In conclusion I think we can learn from the carefree attitude of kids. There is no harm in letting loose and just being you. In fact I'm sure most photographers would prefer it. That moment of authenticity might create some amazing images.
I think we get so caught up in our daily routine that we can overlook things. We become immersed in the task directly in from of us. It wasn't until I started photography that I realized how amazing my city truly is. Blogs and being extremely anxious encouraged me to explore with my camera. Here are the stories behind some landscape photos I took a couple of years ago.
In this photo I was Downtown Brooklyn with my wife during the summer. I was waiting for my wife outside a pharmacy. As I waited I decided the rain would help me create some amazing photos. This person was passing by and I decided to make him/her the focus of the shot. I also waned to make sure I got the scenery in the background as well. This is a place I have been a bunch of times but for the first time I had seen this place in a different light. This photo in particular means even more because this is one of the communities that raised me.
This image was taken at Washington Square Park in NYC during the summer. I was waiting to do a test shoot with someone who never showed up. I did not want the day to go to waste so I decided while waiting to take some landscape photos. This might be my favorite landscape photo I have ever taken. This all happened by mistake. That includes how I edited the image. You'll notice if you look close that one person was left in color. After noticing this I initially I started to fix it. Then I realized I loved it exactly the way it was. I think it adds to the composition of the photo. That day ended up turning out great.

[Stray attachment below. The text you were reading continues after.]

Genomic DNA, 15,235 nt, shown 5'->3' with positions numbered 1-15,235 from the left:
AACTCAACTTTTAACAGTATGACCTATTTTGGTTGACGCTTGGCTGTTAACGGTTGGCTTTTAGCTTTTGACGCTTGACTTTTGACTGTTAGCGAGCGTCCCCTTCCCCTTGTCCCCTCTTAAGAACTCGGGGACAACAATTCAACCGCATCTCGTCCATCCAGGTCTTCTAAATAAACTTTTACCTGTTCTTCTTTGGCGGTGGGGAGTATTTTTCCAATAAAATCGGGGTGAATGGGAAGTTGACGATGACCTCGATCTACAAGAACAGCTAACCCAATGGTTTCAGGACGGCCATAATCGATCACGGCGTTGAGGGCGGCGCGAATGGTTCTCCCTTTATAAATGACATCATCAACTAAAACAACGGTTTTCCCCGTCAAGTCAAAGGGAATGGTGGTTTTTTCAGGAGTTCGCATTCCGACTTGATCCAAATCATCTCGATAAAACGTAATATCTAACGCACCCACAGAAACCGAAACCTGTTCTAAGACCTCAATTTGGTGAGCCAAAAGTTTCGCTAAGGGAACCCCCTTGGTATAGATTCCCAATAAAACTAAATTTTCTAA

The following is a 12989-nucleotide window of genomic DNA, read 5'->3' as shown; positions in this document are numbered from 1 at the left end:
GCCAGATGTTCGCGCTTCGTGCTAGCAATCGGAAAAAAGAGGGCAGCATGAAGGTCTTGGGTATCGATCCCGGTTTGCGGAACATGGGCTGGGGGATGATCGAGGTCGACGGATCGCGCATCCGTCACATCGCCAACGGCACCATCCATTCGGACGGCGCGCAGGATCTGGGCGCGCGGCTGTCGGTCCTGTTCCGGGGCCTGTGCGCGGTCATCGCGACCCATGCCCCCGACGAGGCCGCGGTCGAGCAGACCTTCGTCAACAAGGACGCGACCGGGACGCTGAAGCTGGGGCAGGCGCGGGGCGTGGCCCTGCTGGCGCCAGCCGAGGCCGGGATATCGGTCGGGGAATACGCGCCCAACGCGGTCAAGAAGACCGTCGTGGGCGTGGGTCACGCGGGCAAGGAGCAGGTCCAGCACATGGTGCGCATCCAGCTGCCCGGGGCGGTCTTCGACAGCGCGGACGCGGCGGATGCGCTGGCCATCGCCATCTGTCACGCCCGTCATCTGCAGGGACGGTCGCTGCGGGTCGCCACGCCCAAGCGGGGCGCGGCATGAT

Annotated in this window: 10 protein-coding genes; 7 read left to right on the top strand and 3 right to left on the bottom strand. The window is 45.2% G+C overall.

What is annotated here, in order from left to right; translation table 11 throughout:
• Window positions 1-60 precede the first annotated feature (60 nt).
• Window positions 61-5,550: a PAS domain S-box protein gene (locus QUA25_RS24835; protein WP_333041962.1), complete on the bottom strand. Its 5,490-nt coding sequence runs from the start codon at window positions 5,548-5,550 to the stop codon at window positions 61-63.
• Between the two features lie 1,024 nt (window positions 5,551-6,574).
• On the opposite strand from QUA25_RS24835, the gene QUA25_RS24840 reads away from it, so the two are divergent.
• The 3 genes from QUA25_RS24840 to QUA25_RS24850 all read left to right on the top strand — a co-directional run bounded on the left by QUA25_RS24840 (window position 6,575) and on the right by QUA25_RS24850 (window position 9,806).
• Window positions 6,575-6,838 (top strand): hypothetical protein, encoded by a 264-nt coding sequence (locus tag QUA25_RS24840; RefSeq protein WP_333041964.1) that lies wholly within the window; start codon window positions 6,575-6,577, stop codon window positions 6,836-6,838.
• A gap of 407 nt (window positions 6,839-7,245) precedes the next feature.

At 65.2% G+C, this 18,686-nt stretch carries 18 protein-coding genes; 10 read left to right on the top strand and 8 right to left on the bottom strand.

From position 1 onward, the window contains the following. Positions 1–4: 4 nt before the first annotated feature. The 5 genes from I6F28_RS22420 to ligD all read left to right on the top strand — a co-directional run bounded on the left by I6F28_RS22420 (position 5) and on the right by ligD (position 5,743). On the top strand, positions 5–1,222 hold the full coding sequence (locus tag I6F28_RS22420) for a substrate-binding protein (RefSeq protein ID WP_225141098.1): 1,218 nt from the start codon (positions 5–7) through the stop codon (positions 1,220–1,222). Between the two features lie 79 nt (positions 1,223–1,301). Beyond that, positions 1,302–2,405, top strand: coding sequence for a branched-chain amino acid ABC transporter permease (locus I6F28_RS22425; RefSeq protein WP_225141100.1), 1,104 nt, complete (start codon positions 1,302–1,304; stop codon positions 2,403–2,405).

This photo was also taken during the summer in Dumbo. This is an amazing part of Brooklyn by the water. I was coming back from a shoot with a good friend and I asked him to take some photos by this quote. It was also for an on going personal project that I will discuss in a later blog. I got an amazing and memorable photo that cause nostalgia each time I see it. The quote reads:
"The instruments by which government must act are either the Authority of the laws or Force. If the first be destroyed the last must be substituted and where this becomes the ordinary instrument of government there is an end to liberty". - Alexander Hamilton, 1794 (DUMBO, Brooklyn)
Too often we allow theoretics to hold us back. We tend to forget the very simplistic things that drew us to our crafts. This a reminder from me to us all including myself to just do it.
Go out and experience things through trial and error. Stop getting caught up on advice and opinions. Listen but don't let it impede on your learning through doping the actual work. I have to remind myself of this all the time. I credit a former colleague for teaching me this life lesson and how it applies to me. He said I should just go out and shoot. He followed up by saying whenever we put ourselves in swim or sink situations we will always choose to swim and find a way to get things done.
By heeding this advice I stepped out my comfort zone and progressed. Some amazing work has come out of it. Below are examples of me just carrying my camera around and shooting. Think less and do more.